Impact of solar on wholesale electricity prices and electricity demand

/Impact of solar on wholesale electricity prices and electricity demand
  • Day:

    11 April
  • Start Time:

    03:15 PM - 04:00 PM
  • Stream:

    Applied Energy Storage

In this talk, I will be sharing our findings from our recently published report that quantifies the impact of small distributed solar on wholesale electricity prices and electricity demand. We are currently conducting analysis on the impact of large scale solar on the wholesale market and I will be incorporating these new results into the talk as well.

 

Australia is a global leader in the uptake of small distributed solar PV. Small solar PV systems are no larger than 100 kW and are most often found on the rooftops of homes and businesses. Due to their small size, these systems do not participate directly in the wholesale market and hence up until now, their impact on the wholesale market has been largely unknown. Our research uses data at five minute intervals for a full year to quantify the impact of distributed solar PV on NSW wholesale electricity prices and peak demand. We found that without small solar, the average wholesale electricity price could have been 33-50% higher. This represents a cost saving of $2.2-3.3 billion over a year, for all NSW consumers regardless of whether or not they have installed solar themselves.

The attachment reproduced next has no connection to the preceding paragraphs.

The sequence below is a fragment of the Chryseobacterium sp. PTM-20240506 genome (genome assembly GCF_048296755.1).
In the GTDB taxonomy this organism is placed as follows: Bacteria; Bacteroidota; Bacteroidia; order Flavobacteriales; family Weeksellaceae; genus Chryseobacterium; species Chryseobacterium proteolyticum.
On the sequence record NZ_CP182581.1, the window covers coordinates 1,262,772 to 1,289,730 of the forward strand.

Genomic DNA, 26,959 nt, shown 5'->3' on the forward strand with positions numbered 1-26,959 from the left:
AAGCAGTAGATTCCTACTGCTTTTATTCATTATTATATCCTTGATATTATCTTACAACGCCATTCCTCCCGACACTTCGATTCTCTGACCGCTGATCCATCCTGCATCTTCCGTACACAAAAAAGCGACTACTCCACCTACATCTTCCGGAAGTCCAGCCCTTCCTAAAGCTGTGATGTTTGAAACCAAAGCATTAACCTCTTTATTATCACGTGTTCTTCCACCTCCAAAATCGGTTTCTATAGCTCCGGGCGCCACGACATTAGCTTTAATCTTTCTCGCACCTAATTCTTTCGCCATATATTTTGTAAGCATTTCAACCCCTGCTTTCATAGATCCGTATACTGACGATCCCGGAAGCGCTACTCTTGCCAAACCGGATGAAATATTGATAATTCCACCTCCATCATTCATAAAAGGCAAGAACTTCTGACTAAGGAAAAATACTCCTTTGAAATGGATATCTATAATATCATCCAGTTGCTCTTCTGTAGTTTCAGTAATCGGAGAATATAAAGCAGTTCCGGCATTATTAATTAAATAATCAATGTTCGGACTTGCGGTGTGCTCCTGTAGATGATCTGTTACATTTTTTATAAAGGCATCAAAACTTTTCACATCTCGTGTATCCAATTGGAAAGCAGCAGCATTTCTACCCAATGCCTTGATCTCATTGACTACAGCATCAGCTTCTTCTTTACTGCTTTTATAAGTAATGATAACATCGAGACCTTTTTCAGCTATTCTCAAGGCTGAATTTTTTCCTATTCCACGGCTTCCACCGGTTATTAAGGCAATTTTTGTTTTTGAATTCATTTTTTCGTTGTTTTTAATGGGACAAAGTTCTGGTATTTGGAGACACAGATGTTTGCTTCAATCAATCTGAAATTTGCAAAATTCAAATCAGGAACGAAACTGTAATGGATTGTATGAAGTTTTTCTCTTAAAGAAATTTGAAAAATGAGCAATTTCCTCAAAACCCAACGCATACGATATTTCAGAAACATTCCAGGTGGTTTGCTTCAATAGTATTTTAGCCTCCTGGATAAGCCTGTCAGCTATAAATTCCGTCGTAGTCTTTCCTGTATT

Furthermore, small solar was found to significantly reduce both the severity (3%) and length of peak demand (58%)

 

These findings have considerable implications for the future of energy policy in Australia.

 

3 key takeaways from this presentation:

1. Solar significantly depresses average wholesale electricity prices via the merit order effect

2. Solar reduces both the length and severity of peak demand

3. Solar increases the volatility in the market